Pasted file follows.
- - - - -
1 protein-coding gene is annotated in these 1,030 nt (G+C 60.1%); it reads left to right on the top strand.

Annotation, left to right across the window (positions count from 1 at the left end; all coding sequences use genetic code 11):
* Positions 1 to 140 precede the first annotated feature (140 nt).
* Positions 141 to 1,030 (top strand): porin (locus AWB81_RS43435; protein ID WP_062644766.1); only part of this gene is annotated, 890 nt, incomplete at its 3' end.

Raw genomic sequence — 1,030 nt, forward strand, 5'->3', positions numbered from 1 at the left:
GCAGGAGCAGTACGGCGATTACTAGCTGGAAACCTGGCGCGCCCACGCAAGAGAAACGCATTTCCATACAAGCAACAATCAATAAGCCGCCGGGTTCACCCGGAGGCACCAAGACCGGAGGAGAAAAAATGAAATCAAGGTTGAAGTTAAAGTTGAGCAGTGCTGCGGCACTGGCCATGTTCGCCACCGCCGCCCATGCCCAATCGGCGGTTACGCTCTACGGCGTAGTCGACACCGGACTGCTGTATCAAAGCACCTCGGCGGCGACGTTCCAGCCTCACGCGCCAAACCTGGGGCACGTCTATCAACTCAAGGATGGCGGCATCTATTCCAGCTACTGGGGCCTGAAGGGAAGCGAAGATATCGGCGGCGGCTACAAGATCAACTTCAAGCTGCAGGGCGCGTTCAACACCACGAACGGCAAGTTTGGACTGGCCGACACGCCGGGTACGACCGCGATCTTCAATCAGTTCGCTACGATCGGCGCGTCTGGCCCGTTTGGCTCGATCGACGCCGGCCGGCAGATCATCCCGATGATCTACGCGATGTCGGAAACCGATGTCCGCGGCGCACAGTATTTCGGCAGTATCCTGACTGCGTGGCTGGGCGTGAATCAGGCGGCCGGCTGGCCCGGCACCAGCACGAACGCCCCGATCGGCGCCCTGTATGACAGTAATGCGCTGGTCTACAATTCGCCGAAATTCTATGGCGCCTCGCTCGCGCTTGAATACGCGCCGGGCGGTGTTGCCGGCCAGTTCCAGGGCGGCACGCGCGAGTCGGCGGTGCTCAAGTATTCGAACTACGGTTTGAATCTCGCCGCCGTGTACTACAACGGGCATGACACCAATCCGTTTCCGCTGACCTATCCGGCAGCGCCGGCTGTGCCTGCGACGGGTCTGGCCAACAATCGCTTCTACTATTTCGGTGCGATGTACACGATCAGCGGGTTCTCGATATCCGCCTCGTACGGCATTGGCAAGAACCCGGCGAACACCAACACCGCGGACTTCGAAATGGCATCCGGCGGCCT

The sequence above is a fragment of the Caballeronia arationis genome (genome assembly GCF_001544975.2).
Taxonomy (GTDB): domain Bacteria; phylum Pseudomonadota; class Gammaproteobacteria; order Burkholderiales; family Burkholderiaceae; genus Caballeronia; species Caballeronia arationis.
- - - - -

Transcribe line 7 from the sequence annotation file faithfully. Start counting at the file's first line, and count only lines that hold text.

The sequence above is a fragment of the Caballeronia arationis genome (genome assembly GCF_001544975.2).